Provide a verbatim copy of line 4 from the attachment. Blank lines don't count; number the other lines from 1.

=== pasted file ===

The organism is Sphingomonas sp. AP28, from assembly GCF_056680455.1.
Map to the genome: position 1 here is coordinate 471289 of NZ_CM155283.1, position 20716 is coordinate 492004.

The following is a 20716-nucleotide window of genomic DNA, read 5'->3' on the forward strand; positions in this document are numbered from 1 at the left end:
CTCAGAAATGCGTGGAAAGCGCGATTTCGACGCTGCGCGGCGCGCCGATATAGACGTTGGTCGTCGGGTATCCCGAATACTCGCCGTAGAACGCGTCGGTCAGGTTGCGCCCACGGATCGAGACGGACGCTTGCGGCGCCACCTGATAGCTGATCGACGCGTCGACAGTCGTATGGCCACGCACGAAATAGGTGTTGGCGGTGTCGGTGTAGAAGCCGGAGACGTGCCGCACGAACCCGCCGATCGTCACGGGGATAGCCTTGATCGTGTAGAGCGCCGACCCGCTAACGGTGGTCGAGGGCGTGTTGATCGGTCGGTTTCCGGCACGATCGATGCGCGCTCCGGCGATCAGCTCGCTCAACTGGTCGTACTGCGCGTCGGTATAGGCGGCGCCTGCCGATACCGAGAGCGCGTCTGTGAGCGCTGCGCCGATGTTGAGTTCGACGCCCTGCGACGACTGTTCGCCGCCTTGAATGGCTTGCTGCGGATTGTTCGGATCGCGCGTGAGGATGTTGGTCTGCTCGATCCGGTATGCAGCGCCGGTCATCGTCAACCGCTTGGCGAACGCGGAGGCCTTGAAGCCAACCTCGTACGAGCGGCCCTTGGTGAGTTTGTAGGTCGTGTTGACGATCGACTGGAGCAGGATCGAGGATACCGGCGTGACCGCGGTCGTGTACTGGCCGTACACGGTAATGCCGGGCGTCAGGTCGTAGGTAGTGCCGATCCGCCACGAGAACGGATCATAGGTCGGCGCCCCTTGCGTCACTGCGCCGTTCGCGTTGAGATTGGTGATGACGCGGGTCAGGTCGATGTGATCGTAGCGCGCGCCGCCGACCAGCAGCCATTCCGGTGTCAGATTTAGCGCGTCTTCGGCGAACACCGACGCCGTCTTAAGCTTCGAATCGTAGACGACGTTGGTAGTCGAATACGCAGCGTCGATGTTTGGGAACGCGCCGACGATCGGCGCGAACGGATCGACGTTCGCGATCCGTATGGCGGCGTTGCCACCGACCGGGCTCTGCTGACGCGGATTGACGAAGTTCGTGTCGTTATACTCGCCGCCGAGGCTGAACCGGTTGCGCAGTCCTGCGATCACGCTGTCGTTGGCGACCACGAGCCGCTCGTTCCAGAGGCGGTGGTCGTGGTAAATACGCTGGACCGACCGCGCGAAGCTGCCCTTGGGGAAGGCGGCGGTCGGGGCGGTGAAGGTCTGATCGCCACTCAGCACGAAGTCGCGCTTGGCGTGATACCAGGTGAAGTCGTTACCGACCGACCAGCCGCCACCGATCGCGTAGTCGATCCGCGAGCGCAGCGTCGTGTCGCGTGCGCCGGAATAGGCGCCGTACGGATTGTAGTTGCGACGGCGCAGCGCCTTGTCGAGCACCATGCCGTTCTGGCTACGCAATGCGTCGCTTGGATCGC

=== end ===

CTCAGAAATGCGTGGAAAGCGCGATTTCGACGCTGCGCGGCGCGCCGATATAGACGTTGGTCGTCGGGTATCCCGAATACTCGCCGTAGAACGCGTCGGTCAGGTTGCGCCCACGGATCGAGACGGACGCTTGCGGCGCCACCTGATAGCTGATCGACGCGTCGACAGTCGTATGGCCACGCACGAAATAGGTGTTGGCGGTGTCGGTGTAGAAGCCGGAGACGTGCCGCACGAACCCGCCGATCGTCACGGGGATAGCCTTGATCGTGTAGAGCGCCGACCCGCTAACGGTGGTCGAGGGCGTGTTGATCGGTCGGTTTCCGGCACGATCGATGCGCGCTCCGGCGATCAGCTCGCTCAACTGGTCGTACTGCGCGTCGGTATAGGCGGCGCCTGCCGATACCGAGAGCGCGTCTGTGAGCGCTGCGCCGATGTTGAGTTCGACGCCCTGCGACGACTGTTCGCCGCCTTGAATGGCTTGCTGCGGATTGTTCGGATCGCGCGTGAGGATGTTGGTCTGCTCGATCCGGTATGCAGCGCCGGTCATCGTCAACCGCTTGGCGAACGCGGAGGCCTTGAAGCCAACCTCGTACGAGCGGCCCTTGGTGAGTTTGTAGGTCGTGTTGACGATCGACTGGAGCAGGATCGAGGATACCGGCGTGACCGCGGTCGTGTACTGGCCGTACACGGTAATGCCGGGCGTCAGGTCGTAGGTAGTGCCGATCCGCCACGAGAACGGATCATAGGTCGGCGCCCCTTGCGTCACTGCGCCGTTCGCGTTGAGATTGGTGATGACGCGGGTCAGGTCGATGTGATCGTAGCGCGCGCCGCCGACCAGCAGCCATTCCGGTGTCAGATTTAGCGCGTCTTCGGCGAACACCGACGCCGTCTTAAGCTTCGAATCGTAGACGACGTTGGTAGTCGAATACGCAGCGTCGATGTTTGGGAACGCGCCGACGATCGGCGCGAACGGATCGACGTTCGCGATCCGTATGGCGGCGTTGCCACCGACCGGGCTCTGCTGACGCGGATTGACGAAGTTCGTGTCGTTATACTCGCCGCCGAGGCTGAACCGGTTGCGCAGTCCTGCGATCACGCTGTCGTTGGCGACCACGAGCCGCTCGTTCCAGAGGCGGTGGTCGTGGTAAATACGCTGGACCGACCGCGCGAAGCTGCCCTTGGGGAAGGCGGCGGTCGGGGCGGTGAAGGTCTGATCGCCACTCAGCACGAAGTCGCGCTTGGCGTGATACCAGGTGAAGTCGTTACCGACCGACCAGCCGCCACCGATCGCGTAGTCGATCCGCGAGCGCAGCGTCGTGTCGCGTGCGCCGGAATAGGCGCCGTACGGATTGTAGTTGCGACGGCGCAGCGCCTTGTCGAGCACCATGCCGTTCTGGCTACGCAATGCGTCGCTTGGATCGC